Reviewed by Ian Forbes, Sobering Conclusion
NC 17. The so-called kiss of death for a film’s box office success. While there are plenty of people old enough to go see a film slapped with the rating, many of America’s larger theater chains and DVD retailers (*cough* Wal-Mart) won’t carry it.
However, based on the early buzz, festival reactions, critical success and Fox Searchlight’s faith that people will see past the rating, Shame may likely perform quite well on a per-screen average … and there’s no shame in that (I’m so sorry, I couldn’t resist).
Of course, whether or not there’s the opposite effect in play here may also be true. By that, I’m saying that much of the hoopla surrounding director Steve McQueen’s vision might be derived from people thinking that it’s important and amazing because it’s pushing boundaries (and in case you’re wondering, this Steve McQueen bears no connection to the actor best known for films like Bullitt and The Great Escape). In short, I’m going to buck the general trend amongst critics and say that this film didn’t need to be NC-17 and keeping the elements that pushed it over the top ended up being more of a good marketing tool to draw out inquisitive audiences than a fundamental need.
Consider that what we’re really only talking about is less than a minute of full frontal male nudity (it’s a whole new side to
Magneto Michael Fassbender) and most likely trimming down one of the film’s sex scenes; and there are only four total, which is generous because one of those isn’t fully consummated if you get my drift. There are also a handful of scenes where Fassbender is masturbating but there’s nary a penis shot among them (seriously, if you’re just there for the look-see, don’t be late, it’s all in the first five minutes).
The whole point of the film is to watch this man struggle with sexual addiction, which is exacerbated by the arrival of his sister (Carey Mulligan), as her presences dredges up the past and triggers a downward spiral for both of them. While it can be titillating to be slightly more graphic than a hard-R movie, now having watched it twice in order to fully gather my thoughts on the subject, the extra bits that are the conversation starter for the production aren’t necessary and are sadly overshadowing what’s underneath.
On the whole, Fassbender delivers all that is needed of the role. However, while his portrayal is mostly fearless, there are some key scenes which play far too manufactured, the most egregious of which being when his character fully breaks down and he has to walk out to a deserted pier, crumple to his knees, IN THE RAIN! How many clichés is that? Yes I know it’s three, shut up. It’s not the actor’s fault that McQueen included it in the script or shot it in such a maudlin fashion. If it weren’t for scenes like this, seemingly built to scream, “look at this amazing and vulnerable display of acting”, the performance would carry more weight – but it ends up feeling a bit tainted as a result.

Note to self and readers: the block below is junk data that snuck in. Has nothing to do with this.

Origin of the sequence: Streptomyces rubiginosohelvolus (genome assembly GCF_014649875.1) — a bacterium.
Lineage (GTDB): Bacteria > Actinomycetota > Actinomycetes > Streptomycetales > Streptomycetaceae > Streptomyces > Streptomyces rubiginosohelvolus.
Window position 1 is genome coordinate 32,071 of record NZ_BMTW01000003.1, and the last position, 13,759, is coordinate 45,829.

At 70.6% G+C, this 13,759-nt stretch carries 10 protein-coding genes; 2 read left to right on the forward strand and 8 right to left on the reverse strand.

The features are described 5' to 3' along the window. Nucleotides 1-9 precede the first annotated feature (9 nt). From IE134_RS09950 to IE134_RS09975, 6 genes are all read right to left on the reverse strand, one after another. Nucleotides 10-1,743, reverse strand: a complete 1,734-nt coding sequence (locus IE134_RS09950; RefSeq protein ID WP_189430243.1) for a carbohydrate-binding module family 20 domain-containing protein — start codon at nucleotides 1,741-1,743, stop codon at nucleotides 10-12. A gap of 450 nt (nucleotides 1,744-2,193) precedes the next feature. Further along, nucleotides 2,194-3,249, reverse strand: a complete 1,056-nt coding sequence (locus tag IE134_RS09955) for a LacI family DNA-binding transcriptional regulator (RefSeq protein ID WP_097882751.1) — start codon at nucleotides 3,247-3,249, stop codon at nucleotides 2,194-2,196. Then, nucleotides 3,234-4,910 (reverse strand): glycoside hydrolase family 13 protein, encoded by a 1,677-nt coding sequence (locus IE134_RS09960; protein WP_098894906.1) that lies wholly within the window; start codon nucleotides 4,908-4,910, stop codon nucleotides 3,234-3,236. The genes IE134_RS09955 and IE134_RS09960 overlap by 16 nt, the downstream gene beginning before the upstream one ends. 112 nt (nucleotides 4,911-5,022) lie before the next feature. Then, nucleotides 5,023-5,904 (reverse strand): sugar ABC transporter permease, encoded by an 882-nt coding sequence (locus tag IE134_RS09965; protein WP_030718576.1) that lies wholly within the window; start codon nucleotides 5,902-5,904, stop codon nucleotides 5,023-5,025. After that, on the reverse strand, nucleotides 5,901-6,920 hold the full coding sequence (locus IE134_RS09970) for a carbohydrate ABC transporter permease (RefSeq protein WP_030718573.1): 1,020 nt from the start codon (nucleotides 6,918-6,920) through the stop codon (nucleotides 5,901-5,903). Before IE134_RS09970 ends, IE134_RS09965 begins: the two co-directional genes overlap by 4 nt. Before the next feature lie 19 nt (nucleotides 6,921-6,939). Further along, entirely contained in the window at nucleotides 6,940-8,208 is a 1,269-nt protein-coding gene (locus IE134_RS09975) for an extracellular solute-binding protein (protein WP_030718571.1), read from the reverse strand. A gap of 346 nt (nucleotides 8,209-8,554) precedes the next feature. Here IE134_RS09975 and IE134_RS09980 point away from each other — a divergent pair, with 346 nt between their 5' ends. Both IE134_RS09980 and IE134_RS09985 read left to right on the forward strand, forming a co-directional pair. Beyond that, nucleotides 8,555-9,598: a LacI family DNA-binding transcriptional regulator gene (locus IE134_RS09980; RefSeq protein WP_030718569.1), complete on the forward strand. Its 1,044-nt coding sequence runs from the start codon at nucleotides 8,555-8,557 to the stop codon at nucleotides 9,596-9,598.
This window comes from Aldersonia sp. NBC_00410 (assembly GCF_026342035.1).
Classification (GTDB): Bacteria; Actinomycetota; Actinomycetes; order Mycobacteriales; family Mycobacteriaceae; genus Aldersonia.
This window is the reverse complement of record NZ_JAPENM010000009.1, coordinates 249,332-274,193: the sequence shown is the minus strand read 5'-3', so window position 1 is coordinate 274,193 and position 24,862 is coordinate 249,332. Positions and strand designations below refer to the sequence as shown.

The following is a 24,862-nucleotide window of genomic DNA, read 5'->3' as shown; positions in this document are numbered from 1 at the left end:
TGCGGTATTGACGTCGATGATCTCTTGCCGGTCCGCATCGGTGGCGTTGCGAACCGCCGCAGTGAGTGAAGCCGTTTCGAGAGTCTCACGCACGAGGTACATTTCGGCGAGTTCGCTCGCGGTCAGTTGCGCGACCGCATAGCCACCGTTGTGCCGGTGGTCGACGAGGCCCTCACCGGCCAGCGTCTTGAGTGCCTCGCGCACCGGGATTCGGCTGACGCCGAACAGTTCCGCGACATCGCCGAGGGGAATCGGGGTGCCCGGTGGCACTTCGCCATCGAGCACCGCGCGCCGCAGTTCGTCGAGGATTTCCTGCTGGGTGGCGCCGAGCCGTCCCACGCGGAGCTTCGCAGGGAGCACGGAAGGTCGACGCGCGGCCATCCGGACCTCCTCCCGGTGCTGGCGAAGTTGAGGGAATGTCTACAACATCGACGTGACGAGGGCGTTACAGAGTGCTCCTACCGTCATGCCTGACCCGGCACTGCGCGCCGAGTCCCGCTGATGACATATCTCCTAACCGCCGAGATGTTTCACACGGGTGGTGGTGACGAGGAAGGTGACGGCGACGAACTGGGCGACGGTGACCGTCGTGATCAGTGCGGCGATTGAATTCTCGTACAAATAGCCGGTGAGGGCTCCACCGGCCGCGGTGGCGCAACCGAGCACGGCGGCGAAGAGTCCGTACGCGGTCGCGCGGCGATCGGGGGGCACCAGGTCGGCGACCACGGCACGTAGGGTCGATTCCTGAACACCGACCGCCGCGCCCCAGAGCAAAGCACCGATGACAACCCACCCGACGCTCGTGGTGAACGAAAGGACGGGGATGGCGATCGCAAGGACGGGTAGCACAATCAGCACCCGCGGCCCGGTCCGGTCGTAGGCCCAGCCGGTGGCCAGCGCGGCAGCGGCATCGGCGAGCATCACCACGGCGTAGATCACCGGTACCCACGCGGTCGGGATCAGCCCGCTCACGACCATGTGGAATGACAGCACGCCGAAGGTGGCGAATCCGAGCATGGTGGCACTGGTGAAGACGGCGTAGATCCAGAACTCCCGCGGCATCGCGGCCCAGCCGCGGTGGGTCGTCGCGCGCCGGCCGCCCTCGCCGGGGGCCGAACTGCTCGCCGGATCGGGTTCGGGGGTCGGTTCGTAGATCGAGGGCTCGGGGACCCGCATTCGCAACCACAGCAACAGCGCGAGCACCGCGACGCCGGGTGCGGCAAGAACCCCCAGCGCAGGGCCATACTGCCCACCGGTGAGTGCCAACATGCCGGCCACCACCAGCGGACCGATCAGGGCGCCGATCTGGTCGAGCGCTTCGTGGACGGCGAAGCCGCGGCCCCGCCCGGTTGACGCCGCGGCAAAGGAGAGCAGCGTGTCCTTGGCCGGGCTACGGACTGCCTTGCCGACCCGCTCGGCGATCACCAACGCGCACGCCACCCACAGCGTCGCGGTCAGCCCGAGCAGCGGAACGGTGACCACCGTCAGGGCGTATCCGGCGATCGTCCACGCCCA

Carey Mulligan also has a full frontal nude scene but thanks to the hypocrisy of the MPAA, I’m sure this didn’t prompt the ratings bomb or factor much into their decision. Her performance though feels far more genuine and will more than likely escape the manufactured aura surrounding Fassbender in my view. Like his character, hers is also deeply flawed; manic, impulsive, self-destructive. Seeing the arc of this fragile woman is far more intriguing than that of her brother.
Additionally, while there are differences, I was immediately struck by the similarity of Fassbender’s character to that of Christian Bale’s Patrick Bateman in American Psycho. Sure, you’re switching out homicidal tendencies for sexual compulsion but the same rise and fall is evident. There are even similarities in how they approach work and relationships, always struggling to maintain the appearance of normality and success, but also always sizing up their next mark. I have no idea if McQueen was influenced by this, or meant for there to be such casual allusions, but if you’re wondering about the progression of the character, it’s a loose framework that will give you an idea of what you might be in for.
And despite much of the hedging that I’ve been doing, McQueen’s film does present intriguing character studies with excellent acting, for the most part (there I go hedging again). There’s little doubt that Fassbender will be on the short list of actors earning nominations in the upcoming awards race, though I still have reservations whether being truly naked (literally and figuratively) inside such a seemingly calculated display of both physical and emotional demons doesn’t somehow lessen its impact. Shame will definitely be a discussion piece for the next few months, but after giving it a second look and a lot of thought, I’m pretty much done with the need to talk about it.
Shame hits theaters in limited release on December 2, 2011 and is rated NC-17 for some explicit sexual content.
More on Shame:
—Trailer, news and cast info